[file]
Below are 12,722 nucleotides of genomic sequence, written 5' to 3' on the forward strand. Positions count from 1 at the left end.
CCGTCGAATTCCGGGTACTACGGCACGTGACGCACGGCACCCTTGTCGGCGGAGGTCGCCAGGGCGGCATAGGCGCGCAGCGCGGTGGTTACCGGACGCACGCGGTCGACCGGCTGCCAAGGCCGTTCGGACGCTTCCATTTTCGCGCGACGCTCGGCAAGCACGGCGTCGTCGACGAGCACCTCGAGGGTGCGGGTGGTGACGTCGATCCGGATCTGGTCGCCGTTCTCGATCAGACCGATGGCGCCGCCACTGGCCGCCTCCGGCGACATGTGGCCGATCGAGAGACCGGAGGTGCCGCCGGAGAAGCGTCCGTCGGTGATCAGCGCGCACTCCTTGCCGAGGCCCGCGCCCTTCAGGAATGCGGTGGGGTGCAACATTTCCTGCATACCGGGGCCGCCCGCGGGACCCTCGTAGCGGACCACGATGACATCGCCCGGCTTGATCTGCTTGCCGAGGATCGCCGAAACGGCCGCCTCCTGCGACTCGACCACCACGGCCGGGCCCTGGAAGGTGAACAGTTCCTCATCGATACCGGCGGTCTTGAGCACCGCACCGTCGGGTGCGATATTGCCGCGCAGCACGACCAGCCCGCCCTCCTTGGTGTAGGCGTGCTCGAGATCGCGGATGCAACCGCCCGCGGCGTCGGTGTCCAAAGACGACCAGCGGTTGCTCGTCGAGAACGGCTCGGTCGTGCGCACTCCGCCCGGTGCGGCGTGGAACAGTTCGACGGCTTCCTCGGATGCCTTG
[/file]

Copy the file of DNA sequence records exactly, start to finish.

Below are 12,722 nucleotides of genomic sequence, written 5' to 3' on the forward strand. Positions count from 1 at the left end.
CCGTCGAATTCCGGGTACTACGGCACGTGACGCACGGCACCCTTGTCGGCGGAGGTCGCCAGGGCGGCATAGGCGCGCAGCGCGGTGGTTACCGGACGCACGCGGTCGACCGGCTGCCAAGGCCGTTCGGACGCTTCCATTTTCGCGCGACGCTCGGCAAGCACGGCGTCGTCGACGAGCACCTCGAGGGTGCGGGTGGTGACGTCGATCCGGATCTGGTCGCCGTTCTCGATCAGACCGATGGCGCCGCCACTGGCCGCCTCCGGCGACATGTGGCCGATCGAGAGACCGGAGGTGCCGCCGGAGAAGCGTCCGTCGGTGATCAGCGCGCACTCCTTGCCGAGGCCCGCGCCCTTCAGGAATGCGGTGGGGTGCAACATTTCCTGCATACCGGGGCCGCCCGCGGGACCCTCGTAGCGGACCACGATGACATCGCCCGGCTTGATCTGCTTGCCGAGGATCGCCGAAACGGCCGCCTCCTGCGACTCGACCACCACGGCCGGGCCCTGGAAGGTGAACAGTTCCTCATCGATACCGGCGGTCTTGAGCACCGCACCGTCGGGTGCGATATTGCCGCGCAGCACGACCAGCCCGCCCTCCTTGGTGTAGGCGTGCTCGAGATCGCGGATGCAACCGCCCGCGGCGTCGGTGTCCAAAGACGACCAGCGGTTGCTCGTCGAGAACGGCTCGGTCGTGCGCACTCCGCCCGGTGCGGCGTGGAACAGTTCGACGGCTTCCTCGGATGCCTTG